Thursday, August 07, 2008
In defence of PETA
The most recent escapade of People for the Ethical Treatment of Animals has been roundly excoriated right across the political spectrum. An opportunistic and grossly insensitive ad scheme to push an unconnected agenda? Or a timely observation made while our minds still carry the horrific images of the recent Greyhound bus slaying?
Taking my courage in my hands, I'd like to attempt a weak defence of PETA.
Weak, because the tactical sense of these folks is so minuscule that sometimes I could almost bring myself to believe, to paraphrase Deb Gyapong, that they're doing psy-ops for some militant eat-'em-raw carnivore outfit. Anyone who has ever dealt in tactics and strategy--as I have done, back in the day--usually asks basic questions about new moves: Who is the audience? Will our message resonate with the audience? Will it cause members of the audience to act? How does the action being proposed fit into our over-all strategy? What objective do we wish to achieve in order to move further towards our goal?
Clearly the PETA folks doesn't ask themselves such questions, or, if they do, they don't listen very hard to the answers. The result? Nearly everyone thinks they're cultish whackos. Maybe they are. No one comes on board with these tactics. Indeed, are "tactics" even at issue here? Or merely a kind of nonstrategic personal therapy, a massaging of self-righteousness?
But put yourself, just for a moment, in their place. For years, PETA has documented untold instances of regular, routine, depraved cruelty to animals. There are other instances that perhaps should have invited their attention as well. We accept that cruelty, or we do nothing about it, or we rationalize it, or we put it out of our minds.
Now, imagine yourself holding the belief that deliberately causing suffering to animals is an unspeakable evil. That it is morally equivalent to doing the same to human beings because animals too can feel pain and fear. That "higher" animals, at least, are conscious beings, persons with rights. Those of you with dogs or cats: the next time you look into your pet's eyes, just try to deny it.
But no matter what you say, you can't get your message across. Most people nod and plod past you, sleepwalking as the horrors continue, taking no action. Animals, living and dying in agony. Yup, a pity. Once in a while we come almost to full wakefulness--when, for example, a bunch of demented children microwave a cat for the pleasure of hearing it scream. But the lives of countless animals in factory farms are of no account. The torture of bears in India causes us maybe a little unease, but doesn't rouse us to act. Ditto the living hell that is a roadside zoo. Ditto the miserable lives of circus animals. It just goes on and on.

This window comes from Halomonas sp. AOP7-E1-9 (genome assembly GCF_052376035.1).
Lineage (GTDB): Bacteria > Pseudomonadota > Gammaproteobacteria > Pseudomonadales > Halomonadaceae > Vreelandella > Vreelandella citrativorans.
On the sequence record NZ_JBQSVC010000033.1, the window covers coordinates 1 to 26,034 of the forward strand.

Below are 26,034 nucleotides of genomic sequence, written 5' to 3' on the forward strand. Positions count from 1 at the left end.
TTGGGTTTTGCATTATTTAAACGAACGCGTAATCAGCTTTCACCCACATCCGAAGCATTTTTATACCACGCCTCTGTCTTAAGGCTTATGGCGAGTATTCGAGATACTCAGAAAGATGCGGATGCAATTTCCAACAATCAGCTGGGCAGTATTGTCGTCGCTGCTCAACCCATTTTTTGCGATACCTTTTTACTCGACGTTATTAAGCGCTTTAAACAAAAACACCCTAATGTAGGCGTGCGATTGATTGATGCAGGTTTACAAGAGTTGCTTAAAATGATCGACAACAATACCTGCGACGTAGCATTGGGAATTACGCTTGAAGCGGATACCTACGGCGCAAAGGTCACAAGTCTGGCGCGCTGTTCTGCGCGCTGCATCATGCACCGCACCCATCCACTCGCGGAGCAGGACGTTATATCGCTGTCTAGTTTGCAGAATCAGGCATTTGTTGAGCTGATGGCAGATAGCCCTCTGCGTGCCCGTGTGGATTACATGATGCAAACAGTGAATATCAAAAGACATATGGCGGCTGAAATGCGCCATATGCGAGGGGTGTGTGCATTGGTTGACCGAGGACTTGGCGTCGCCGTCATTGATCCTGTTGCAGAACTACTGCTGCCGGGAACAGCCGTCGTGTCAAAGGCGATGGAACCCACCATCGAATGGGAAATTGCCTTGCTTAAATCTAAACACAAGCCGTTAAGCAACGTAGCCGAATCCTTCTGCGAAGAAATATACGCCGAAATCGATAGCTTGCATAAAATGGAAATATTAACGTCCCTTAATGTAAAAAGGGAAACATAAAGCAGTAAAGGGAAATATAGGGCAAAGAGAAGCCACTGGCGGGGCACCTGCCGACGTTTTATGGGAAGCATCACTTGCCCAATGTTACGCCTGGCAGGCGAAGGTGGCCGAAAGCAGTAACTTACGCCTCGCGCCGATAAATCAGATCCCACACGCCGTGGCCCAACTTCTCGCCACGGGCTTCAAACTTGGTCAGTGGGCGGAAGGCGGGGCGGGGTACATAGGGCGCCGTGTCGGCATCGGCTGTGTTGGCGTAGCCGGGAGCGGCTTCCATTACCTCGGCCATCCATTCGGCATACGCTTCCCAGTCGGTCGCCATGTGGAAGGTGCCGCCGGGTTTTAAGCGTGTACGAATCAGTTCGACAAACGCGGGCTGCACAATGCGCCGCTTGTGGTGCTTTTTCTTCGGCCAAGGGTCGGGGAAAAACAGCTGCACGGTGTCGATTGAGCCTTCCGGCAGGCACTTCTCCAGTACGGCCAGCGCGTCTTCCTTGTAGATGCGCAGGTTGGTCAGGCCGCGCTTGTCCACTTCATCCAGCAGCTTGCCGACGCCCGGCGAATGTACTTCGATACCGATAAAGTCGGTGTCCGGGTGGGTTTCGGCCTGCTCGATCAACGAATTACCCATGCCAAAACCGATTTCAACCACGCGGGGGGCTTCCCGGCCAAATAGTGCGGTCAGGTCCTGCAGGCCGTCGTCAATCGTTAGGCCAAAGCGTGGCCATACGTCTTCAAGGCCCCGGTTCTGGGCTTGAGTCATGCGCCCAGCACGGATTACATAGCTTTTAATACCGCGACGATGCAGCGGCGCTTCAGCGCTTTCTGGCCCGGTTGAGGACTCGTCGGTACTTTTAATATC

We are desensitized for a whole lot of reasons. But desensitized we are. And the handful of people moved by empathy to act, to stop the routine of animal torture, just can't seem to rouse us. They get desperate. They try to shake us awake. They hold up mirrors; they make what we think of as offensive false parallels. For them, of course, there is no question of parallels or equivalence: it's all the deliberate infliction of cruelty on others. It's not denigrating the tragedy of the Holocaust to refer to the mass suffering and destruction we cause to fellow-beings who feel fear and pain just as the victims of the Holocaust did. And it's not belittling the horror of the McLean killing to point out that similar things are done every day to those fellow-beings.
The outrage that most people express when PETA tries to make its point with in-your-face ad campaigns is entirely understandable--but that outrage is at least partly predicated upon the belief that animals are a lower form of life with few or no rights: and that we, to use the invidious Judaeo-Christian formulation, were given "dominion" over them by our mutual Creator.
Again, put yourself in a PETA activist's shoes. What would you do in his or her place to help end a monstrous, continuing evil that no one else seems to think is evil at all? What tactics and strategy would you use? If all else fails, wouldn't you, too, be reduced to screaming at the uncaring masses who go about their lives unconcerned about the hideous cruelty on a simply colossal scale that is going on all around them every day--and in which they even have a stake?
I am not a PETA member. I think PETA ought to be searching for tactics that actually win allies, rather than effectively giving up on us. But I genuinely do feel their pain.
Posted by Dr.Dawg at 2:03 PM